Intel's Viiv entertainment platform is lacking in features and content to gain traction with consumers, according to several industry analysts.
Richard Shim, a Senior research analyst with IDC described the system as an "incomplete effort."
"It's too early to call it a failure, but it's still a work in progress," Shim said.
"Initially there was a lot of hype about the common experience. The reality is that there is still potential here, but it will take a while until we see something."
"Intel needs to be a little more realistic about the time line for the success of Viiv."
Intel launched the Viiv platform last January at the Consumer Electronics Conference (CES) in Las Vegas. It essentially bundles a dual core processor with free access to a set of premium online video services. Intel intends for consumers to put the devices in their living rooms and connect them to a high definition television.
Merlin Kister, director of consumer client marketing with Intel, said that the company is "pretty pleased" with Viiv sales. Citing a mandatory quite period prior to Intel's upcoming quarterly revenue release, he was unable to give any recent sales figures for the systems.
He argued that it takes time to build awareness of the Viiv brand with consumers.
"It's a challenge to make it clear to your audience what you stand for. Hopefully, people understand that Viiv is a PC that has been optimized for digital entertainment," Kister told vnunuet.com.
Gartner research vice president Steve Kleynhans however charges that consumer don't understand what benefits Viiv offers.
"It's not clear that most users would see [the current video services] as a huge benefit. They are nice to have, but not enough to drive sales," Kleynhans told vnunet.com.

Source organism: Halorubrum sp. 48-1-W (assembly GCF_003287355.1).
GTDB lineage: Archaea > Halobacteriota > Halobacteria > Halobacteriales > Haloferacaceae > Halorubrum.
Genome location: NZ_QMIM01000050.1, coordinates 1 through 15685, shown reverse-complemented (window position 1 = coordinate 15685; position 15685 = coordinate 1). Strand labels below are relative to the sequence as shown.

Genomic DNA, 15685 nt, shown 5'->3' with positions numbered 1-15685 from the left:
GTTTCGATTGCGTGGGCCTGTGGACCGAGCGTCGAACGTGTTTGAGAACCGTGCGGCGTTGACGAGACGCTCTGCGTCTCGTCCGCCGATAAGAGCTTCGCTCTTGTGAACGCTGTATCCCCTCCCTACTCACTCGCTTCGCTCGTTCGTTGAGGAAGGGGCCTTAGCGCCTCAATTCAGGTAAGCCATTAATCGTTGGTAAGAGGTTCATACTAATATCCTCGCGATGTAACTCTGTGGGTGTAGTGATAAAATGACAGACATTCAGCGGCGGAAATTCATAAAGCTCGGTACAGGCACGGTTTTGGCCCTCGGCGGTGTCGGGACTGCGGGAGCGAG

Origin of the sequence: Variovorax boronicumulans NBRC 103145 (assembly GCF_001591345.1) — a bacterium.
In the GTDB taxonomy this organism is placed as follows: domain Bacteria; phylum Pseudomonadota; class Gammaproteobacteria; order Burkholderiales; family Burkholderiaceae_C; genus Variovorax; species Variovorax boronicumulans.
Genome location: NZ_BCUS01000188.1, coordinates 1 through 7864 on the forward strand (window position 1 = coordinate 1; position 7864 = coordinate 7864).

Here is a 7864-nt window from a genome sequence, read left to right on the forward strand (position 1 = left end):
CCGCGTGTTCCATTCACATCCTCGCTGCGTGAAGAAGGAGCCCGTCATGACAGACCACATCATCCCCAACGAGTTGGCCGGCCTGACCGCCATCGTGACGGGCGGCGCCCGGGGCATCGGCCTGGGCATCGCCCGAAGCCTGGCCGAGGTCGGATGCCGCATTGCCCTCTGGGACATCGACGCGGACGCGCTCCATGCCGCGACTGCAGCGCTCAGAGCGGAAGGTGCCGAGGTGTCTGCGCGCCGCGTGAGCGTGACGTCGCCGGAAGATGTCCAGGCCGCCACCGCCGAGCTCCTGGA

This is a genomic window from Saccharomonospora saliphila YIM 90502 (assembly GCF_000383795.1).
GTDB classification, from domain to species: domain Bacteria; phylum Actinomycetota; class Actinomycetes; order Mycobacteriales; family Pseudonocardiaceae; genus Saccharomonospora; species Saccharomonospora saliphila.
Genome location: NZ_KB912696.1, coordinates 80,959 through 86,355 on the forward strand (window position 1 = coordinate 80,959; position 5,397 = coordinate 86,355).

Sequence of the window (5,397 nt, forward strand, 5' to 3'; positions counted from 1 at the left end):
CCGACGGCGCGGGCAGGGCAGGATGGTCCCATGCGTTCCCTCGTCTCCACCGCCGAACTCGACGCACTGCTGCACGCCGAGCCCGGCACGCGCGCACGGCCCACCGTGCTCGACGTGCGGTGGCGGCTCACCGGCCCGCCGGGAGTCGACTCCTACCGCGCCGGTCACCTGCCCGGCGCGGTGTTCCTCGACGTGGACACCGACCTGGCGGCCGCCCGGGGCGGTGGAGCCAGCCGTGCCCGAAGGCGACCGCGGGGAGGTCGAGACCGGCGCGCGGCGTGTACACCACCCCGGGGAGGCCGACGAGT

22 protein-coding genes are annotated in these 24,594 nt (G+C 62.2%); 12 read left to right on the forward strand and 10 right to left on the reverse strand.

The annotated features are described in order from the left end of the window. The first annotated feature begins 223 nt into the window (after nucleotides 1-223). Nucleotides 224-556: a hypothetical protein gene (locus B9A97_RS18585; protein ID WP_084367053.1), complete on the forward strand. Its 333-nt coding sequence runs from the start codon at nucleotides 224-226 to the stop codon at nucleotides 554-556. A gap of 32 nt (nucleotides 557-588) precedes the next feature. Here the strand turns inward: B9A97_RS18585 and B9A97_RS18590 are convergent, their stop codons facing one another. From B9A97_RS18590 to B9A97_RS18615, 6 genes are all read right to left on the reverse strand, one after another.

He argued that Viiv PCs currently fail to properly differentiate themselves from a regular PC running Microsoft's Windows XP Media Center Edition. This premium version of Microsoft's operating system allows users to record video on a system's hard drive, but lacks access to the online video services that Viiv offers.
Kleynhans added that Intel has done a poor job at marketing Viiv, causing a lack of consumer awareness.
Rob Enderle, principal analyst with the Enderle Group, blamed Viiv's failure on Intel's former marketing chief Eric Kim.
Kim is a former executive from Samsung and last year was hired by Intel.
In a corporate restructuring last July, Kim was appointed general manager of the Digital Home Group which includes Intel Viiv.
"He screwed up Viiv so badly that he got a chance to fix it," Enderle summarized Kim's new role in the platform.
IDC's Shim added that Kim's experience with consumer electronics might help him in pulling Viiv afloat, but cautioned that there is no guarantee for success.
"Just because you have experience in consumer electronics, that doesn't mean that you'll be an expert in consumer behavior in the downloading of new media," Shim said.
He recommended that Intel should focus more on delivering compelling content through the platform. The rise of the Youtube online video site for instance has proven that there is a demand for online video.
"Youtube demonstrates that consumers are aware of streaming video. If you see what iTunes did for online music, you have to wonder if there can be something similar for digital video. It doesn't seem to be that way with Viiv today."
Intel Viiv remains work in progress
By Tom Sanders on Sep 22, 2006 3:46PM